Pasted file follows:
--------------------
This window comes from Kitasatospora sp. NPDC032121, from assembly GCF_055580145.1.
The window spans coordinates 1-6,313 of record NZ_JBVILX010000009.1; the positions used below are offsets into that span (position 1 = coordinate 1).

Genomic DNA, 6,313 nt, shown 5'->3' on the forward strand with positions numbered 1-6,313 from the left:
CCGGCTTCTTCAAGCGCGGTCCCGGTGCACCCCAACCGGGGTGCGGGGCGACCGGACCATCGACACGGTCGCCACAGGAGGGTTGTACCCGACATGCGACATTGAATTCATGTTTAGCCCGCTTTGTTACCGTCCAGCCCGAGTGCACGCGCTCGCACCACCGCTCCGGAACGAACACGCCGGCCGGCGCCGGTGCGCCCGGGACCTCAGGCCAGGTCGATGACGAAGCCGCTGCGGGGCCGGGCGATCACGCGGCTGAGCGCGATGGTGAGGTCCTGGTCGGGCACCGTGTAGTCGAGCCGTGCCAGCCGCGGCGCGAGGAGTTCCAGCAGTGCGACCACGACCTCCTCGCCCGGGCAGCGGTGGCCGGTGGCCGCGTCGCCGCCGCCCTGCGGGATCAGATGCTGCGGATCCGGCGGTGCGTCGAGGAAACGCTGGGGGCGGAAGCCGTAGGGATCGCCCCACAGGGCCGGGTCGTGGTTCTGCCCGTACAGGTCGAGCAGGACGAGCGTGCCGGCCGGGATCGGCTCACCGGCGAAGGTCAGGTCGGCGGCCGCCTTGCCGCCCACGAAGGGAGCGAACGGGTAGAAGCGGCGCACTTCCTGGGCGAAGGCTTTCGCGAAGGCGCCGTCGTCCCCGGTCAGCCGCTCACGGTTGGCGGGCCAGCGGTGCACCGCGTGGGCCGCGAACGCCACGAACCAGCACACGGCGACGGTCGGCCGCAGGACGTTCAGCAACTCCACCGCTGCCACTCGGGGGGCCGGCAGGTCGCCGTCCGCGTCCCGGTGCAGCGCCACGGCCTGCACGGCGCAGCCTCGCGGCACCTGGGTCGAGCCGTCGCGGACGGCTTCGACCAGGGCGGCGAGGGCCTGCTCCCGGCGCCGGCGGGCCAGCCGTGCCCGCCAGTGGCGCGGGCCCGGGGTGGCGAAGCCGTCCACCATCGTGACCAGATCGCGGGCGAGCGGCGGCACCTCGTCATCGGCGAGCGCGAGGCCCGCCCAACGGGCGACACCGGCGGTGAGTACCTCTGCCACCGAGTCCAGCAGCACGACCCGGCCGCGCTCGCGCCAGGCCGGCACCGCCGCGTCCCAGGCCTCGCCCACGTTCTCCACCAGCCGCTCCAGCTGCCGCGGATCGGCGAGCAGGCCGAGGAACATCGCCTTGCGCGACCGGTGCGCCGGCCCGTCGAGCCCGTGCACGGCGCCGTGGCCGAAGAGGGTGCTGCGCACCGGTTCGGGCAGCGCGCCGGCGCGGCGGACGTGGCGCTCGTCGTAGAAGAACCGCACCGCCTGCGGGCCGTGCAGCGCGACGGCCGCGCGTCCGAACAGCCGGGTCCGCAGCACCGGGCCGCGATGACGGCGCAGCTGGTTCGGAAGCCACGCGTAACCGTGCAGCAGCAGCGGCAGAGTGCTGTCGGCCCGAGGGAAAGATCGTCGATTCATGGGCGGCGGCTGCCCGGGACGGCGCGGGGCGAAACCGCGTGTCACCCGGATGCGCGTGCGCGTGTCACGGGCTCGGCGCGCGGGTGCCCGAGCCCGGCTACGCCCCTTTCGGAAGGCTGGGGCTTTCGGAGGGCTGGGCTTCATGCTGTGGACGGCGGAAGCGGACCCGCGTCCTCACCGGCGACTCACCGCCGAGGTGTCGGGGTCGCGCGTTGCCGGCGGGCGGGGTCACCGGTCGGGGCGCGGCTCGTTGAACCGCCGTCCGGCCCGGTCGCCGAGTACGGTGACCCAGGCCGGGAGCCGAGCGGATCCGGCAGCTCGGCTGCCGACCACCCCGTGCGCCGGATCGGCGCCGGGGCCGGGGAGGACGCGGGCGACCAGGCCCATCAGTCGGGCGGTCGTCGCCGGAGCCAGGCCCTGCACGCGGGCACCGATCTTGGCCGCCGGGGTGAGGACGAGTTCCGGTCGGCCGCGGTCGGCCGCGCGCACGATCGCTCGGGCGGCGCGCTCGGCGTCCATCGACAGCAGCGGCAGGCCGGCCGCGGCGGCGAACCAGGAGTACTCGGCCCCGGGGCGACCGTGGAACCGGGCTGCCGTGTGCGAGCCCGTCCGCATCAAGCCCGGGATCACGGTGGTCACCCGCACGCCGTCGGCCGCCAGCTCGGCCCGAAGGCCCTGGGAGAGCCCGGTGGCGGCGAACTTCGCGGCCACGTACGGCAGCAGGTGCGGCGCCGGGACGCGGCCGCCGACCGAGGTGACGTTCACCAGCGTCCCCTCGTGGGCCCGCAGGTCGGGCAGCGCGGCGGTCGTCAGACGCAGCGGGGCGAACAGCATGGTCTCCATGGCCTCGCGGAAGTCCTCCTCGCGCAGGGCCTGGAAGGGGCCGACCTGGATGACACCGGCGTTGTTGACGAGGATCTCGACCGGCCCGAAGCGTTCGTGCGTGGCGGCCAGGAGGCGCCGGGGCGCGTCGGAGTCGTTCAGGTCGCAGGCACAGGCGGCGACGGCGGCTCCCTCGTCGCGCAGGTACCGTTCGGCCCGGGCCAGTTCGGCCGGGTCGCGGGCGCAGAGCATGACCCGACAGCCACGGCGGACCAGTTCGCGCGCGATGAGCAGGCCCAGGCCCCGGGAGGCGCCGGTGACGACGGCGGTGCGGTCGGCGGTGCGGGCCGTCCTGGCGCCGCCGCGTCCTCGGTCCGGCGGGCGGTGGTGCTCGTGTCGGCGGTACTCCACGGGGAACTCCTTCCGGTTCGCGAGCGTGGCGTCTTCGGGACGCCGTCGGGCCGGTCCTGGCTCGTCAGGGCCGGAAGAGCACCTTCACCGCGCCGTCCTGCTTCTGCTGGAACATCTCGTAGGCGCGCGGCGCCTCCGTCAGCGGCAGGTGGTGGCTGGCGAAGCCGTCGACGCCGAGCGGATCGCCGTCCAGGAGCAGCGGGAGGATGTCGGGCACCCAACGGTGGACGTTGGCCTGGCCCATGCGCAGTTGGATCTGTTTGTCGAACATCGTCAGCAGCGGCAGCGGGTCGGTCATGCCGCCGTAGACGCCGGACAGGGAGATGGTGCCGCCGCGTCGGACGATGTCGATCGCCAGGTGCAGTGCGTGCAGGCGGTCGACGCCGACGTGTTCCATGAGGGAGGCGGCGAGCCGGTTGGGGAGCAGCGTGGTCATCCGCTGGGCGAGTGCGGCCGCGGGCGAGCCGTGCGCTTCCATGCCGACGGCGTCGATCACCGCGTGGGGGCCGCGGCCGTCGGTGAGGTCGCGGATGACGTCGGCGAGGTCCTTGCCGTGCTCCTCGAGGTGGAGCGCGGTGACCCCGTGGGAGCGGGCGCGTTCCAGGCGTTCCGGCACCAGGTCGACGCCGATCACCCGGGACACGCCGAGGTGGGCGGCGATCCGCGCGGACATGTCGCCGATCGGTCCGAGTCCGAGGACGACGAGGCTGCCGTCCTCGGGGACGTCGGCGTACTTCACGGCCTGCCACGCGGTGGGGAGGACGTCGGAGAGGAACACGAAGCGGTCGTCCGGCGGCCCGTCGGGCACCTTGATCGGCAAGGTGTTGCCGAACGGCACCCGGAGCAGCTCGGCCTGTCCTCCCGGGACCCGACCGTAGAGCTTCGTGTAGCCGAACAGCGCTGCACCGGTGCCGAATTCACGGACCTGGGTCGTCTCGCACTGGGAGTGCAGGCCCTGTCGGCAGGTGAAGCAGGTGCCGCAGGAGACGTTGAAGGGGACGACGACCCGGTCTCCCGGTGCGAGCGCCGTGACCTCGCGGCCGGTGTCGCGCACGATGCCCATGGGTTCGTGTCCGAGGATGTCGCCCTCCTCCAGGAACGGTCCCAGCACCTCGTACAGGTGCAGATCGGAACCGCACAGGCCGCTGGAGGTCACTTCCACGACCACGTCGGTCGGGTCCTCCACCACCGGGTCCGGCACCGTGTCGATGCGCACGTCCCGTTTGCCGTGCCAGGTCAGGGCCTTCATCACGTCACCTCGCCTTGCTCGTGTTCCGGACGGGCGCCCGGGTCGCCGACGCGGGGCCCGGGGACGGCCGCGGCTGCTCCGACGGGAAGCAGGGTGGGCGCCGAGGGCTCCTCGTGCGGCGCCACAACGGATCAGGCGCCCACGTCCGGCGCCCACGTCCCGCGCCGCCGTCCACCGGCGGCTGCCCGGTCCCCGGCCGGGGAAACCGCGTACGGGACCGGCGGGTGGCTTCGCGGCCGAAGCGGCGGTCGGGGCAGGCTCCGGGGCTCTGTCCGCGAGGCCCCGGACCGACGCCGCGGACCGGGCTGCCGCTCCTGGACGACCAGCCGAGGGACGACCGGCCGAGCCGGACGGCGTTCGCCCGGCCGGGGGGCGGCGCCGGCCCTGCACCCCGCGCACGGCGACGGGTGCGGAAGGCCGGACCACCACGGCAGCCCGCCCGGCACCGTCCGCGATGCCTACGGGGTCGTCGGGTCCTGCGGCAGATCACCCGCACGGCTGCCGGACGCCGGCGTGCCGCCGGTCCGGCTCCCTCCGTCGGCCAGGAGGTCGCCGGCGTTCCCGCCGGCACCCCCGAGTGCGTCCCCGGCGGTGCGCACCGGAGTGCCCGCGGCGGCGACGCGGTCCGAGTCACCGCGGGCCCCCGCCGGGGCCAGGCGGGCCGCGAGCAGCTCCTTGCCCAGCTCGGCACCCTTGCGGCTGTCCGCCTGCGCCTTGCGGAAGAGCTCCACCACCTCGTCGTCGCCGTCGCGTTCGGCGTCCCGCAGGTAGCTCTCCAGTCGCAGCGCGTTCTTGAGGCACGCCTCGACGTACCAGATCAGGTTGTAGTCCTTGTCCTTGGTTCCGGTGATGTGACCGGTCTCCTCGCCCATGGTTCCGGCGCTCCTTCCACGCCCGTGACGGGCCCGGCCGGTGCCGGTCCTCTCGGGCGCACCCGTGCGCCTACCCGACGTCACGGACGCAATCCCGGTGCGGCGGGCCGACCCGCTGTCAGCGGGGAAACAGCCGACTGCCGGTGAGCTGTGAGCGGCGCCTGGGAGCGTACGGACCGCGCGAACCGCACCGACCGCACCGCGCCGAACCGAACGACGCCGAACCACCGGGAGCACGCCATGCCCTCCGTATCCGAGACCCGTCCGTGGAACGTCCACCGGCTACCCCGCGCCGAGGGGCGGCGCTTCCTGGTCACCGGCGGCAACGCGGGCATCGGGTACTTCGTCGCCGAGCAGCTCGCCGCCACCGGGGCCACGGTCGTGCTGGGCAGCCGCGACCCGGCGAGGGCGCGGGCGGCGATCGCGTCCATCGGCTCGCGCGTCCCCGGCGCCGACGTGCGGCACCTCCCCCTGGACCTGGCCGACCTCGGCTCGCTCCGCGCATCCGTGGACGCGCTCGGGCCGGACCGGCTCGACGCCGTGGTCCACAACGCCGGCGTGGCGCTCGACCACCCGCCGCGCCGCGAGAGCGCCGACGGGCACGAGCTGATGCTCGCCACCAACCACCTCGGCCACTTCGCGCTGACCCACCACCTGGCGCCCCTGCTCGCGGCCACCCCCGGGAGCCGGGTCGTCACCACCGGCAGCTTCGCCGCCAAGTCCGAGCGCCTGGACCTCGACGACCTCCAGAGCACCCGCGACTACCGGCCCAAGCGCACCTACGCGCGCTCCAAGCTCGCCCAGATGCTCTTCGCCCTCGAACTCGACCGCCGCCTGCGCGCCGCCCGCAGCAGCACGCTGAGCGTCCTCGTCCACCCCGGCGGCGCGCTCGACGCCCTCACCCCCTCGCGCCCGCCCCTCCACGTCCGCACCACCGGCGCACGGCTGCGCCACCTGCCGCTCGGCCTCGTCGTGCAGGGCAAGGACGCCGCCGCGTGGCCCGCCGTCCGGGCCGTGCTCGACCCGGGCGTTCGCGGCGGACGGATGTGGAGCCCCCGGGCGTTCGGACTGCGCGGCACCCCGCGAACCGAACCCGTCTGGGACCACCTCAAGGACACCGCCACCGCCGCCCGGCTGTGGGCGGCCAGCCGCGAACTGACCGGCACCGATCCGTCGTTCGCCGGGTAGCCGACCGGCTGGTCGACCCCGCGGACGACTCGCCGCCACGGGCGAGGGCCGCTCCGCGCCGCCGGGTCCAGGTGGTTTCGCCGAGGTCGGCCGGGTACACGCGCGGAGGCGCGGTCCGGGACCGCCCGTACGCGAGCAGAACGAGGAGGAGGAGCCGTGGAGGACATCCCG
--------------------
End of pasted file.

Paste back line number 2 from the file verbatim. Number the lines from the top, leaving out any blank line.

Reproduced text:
The window spans coordinates 1-6,313 of record NZ_JBVILX010000009.1; the positions used below are offsets into that span (position 1 = coordinate 1).